Produced in flash animation, the program follows life in a town built on a drifting ice floe. The style is ‘brilliant comedy, somewhat satirical with an easygoing approach,’ according to Salter CEO Michael Donovan. Chilly Beach will aim for a teen/adult demo much like that of The Simpsons. The coproducers will begin delivering episodes to Teletoon after Christmas, by which time Salter exec producer Charles Bishop hopes the creative team will be well along on a Chilly Beach feature for TV, currently at a very early stage. Meantime, Bishop says CB creator Doug Sinclair, an animator and writer on the property, and co-creator Dan Hawes, are building a very exciting program for which all have high hopes. Bishop also says production continues on webisodes, with separate storylines from the TV series. The plan is to cross-promote from Web to TV and back.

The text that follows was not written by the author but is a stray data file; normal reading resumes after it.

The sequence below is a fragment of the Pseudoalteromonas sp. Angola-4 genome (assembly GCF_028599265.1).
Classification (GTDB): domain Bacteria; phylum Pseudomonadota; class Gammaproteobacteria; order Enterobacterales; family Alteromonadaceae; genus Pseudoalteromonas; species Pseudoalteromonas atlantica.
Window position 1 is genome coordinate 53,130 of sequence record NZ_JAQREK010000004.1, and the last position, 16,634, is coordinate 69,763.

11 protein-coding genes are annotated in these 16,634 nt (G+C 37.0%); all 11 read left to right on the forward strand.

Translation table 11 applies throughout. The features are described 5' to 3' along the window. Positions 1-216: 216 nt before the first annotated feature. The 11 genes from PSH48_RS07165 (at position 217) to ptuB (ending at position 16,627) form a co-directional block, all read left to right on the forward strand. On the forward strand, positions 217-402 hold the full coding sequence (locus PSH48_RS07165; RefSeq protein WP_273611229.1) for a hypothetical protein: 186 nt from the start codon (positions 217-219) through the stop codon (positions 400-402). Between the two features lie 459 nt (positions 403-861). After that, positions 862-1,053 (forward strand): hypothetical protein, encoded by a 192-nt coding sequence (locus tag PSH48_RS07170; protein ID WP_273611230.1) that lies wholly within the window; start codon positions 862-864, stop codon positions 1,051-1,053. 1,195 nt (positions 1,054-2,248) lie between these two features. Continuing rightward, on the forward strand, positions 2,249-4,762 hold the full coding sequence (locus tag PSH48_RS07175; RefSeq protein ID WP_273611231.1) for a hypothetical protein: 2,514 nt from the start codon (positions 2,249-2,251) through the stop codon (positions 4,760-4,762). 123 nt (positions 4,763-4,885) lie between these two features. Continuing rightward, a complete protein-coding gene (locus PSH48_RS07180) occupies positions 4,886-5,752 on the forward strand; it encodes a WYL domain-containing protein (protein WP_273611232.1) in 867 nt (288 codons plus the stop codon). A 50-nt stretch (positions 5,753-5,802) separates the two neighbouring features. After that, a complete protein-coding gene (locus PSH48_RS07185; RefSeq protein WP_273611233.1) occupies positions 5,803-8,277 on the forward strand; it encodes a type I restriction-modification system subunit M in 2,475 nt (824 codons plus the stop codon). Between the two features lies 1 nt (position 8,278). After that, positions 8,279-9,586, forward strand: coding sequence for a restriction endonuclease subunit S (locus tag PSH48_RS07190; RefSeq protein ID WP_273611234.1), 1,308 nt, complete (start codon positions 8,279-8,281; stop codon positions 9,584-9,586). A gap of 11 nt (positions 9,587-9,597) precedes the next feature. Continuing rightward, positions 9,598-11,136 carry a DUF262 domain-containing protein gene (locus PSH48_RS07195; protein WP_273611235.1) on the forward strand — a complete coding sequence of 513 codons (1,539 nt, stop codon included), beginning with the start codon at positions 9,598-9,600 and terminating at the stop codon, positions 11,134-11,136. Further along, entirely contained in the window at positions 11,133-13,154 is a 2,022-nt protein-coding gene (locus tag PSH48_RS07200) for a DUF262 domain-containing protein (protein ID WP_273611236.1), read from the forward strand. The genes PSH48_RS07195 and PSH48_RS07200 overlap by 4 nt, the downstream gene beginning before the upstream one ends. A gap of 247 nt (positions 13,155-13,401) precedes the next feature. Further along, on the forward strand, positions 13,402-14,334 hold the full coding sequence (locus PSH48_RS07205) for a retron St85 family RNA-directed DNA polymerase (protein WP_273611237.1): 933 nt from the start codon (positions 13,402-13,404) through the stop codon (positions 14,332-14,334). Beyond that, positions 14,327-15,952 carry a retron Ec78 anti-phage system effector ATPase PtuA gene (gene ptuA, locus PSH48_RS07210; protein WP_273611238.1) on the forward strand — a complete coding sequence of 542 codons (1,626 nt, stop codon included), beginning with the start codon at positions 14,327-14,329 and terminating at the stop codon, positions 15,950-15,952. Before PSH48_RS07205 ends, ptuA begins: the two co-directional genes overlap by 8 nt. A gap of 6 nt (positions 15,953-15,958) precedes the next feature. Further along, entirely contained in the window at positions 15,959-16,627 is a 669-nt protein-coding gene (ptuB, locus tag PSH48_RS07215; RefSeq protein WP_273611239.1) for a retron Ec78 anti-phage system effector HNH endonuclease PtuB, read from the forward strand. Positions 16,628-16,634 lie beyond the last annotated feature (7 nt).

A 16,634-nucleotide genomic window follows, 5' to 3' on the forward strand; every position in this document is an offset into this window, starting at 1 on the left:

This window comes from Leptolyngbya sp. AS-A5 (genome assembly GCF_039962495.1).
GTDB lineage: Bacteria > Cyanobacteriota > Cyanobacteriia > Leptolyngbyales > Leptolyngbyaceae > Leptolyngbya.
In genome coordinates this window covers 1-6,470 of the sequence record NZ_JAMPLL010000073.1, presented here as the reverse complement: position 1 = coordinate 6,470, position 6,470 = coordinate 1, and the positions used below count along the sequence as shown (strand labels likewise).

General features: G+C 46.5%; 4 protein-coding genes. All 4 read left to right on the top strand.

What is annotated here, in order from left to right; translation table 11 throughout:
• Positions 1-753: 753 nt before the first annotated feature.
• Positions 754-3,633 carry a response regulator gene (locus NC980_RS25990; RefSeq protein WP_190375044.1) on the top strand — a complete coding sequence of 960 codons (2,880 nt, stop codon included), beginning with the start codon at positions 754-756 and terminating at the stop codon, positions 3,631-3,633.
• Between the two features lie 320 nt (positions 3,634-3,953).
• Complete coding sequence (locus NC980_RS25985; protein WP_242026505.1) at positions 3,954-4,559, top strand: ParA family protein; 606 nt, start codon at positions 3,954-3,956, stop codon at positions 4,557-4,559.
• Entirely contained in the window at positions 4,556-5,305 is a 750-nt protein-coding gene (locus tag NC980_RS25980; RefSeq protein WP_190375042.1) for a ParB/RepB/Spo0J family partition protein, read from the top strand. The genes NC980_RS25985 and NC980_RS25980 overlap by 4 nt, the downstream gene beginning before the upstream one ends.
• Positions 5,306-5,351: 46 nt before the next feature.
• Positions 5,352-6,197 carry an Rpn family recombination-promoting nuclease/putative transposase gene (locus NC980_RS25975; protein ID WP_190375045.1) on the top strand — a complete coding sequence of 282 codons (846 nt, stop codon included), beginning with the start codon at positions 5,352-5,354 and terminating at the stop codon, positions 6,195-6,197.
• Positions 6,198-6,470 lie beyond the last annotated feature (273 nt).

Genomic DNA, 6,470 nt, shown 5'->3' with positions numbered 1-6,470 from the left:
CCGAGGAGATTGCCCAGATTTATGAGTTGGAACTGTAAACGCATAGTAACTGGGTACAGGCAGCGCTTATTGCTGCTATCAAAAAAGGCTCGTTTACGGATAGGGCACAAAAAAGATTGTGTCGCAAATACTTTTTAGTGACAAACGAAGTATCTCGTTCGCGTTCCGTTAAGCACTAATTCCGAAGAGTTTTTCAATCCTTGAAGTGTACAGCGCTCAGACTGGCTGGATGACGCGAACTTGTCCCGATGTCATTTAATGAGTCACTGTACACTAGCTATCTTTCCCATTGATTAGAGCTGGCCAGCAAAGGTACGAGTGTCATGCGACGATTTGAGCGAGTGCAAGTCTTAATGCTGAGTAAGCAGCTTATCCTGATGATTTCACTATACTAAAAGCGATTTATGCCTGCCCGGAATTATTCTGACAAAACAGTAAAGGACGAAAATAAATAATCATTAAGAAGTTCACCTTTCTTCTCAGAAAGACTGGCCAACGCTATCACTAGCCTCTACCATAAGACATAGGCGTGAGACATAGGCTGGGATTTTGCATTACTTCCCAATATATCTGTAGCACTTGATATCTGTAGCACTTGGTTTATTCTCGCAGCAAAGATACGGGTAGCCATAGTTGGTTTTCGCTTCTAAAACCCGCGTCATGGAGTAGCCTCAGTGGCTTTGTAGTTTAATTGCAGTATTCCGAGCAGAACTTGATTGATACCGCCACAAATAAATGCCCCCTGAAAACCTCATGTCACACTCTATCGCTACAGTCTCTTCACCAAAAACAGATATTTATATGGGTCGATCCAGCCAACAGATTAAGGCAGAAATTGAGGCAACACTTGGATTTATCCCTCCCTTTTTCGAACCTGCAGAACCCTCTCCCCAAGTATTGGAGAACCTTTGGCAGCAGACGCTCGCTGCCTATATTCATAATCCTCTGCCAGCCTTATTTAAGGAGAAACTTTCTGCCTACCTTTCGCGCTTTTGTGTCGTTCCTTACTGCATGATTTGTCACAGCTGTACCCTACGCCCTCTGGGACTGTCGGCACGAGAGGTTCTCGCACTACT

Salter’s comedy slate also includes three returning series. CBC has ordered 16 half-hours of Made in Canada – three more than last season – which begins shooting June 18. Once MIC wraps, the gazillionth season of 22 Minutes will hit the set. The question is, with MIC coproducers Island Edge vowing to score a technical knockout over 22 Minutes for best comedy Gemini this year, which series will triumph? Global, meantime, has ordered 13 more half-hours of Ron James’ Blackfly, which also goes to camera June 18.

And Salter is already in production on 24 more hours of Lexx, a fourth season for Sci Fi and Space.

At Eco-Nova Productions in Halifax, principal John Wesley Chisholm is producing and directing a doc for Discovery on ‘the story of hydrofoils.’ Flying on Water is financed and ready to shoot this summer in Cape Breton and ‘around the world,’ for delivery next February.